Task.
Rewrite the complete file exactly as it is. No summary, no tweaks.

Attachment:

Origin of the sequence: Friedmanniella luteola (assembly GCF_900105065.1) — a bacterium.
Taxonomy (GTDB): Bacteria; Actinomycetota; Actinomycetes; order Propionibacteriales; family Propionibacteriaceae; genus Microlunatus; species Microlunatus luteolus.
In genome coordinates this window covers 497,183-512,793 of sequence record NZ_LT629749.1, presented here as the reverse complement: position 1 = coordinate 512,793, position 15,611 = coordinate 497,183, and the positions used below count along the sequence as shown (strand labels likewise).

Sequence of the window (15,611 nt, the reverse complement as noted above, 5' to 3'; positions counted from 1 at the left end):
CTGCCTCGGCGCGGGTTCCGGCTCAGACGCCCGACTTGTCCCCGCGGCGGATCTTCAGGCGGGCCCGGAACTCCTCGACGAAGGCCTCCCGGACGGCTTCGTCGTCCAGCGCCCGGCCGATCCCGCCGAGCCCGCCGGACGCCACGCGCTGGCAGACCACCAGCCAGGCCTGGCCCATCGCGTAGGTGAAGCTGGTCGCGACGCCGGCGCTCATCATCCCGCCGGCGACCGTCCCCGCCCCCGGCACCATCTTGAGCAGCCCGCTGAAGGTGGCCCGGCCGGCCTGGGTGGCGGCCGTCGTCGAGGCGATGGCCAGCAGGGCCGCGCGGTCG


Origin of the sequence: Friedmanniella luteola (assembly GCF_900105065.1) — a bacterium.
Taxonomy (GTDB): Bacteria; Actinomycetota; Actinomycetes; order Propionibacteriales; family Propionibacteriaceae; genus Microlunatus; species Microlunatus luteolus.
In genome coordinates this window covers 497,183-512,793 of sequence record NZ_LT629749.1, presented here as the reverse complement: position 1 = coordinate 512,793, position 15,611 = coordinate 497,183, and the positions used below count along the sequence as shown (strand labels likewise).

Sequence of the window (15,611 nt, the reverse complement as noted above, 5' to 3'; positions counted from 1 at the left end):
CTGCCTCGGCGCGGGTTCCGGCTCAGACGCCCGACTTGTCCCCGCGGCGGATCTTCAGGCGGGCCCGGAACTCCTCGACGAAGGCCTCCCGGACGGCTTCGTCGTCCAGCGCCCGGCCGATCCCGCCGAGCCCGCCGGACGCCACGCGCTGGCAGACCACCAGCCAGGCCTGGCCCATCGCGTAGGTGAAGCTGGTCGCGACGCCGGCGCTCATCATCCCGCCGGCGACCGTCCCCGCCCCCGGCACCATCTTGAGCAGCCCGCTGAAGGTGGCCCGGCCGGCCTGGGTGGCGGCCGTCGTCGAGGCGATGGCCAGCAGGGCCGCGCGGTCG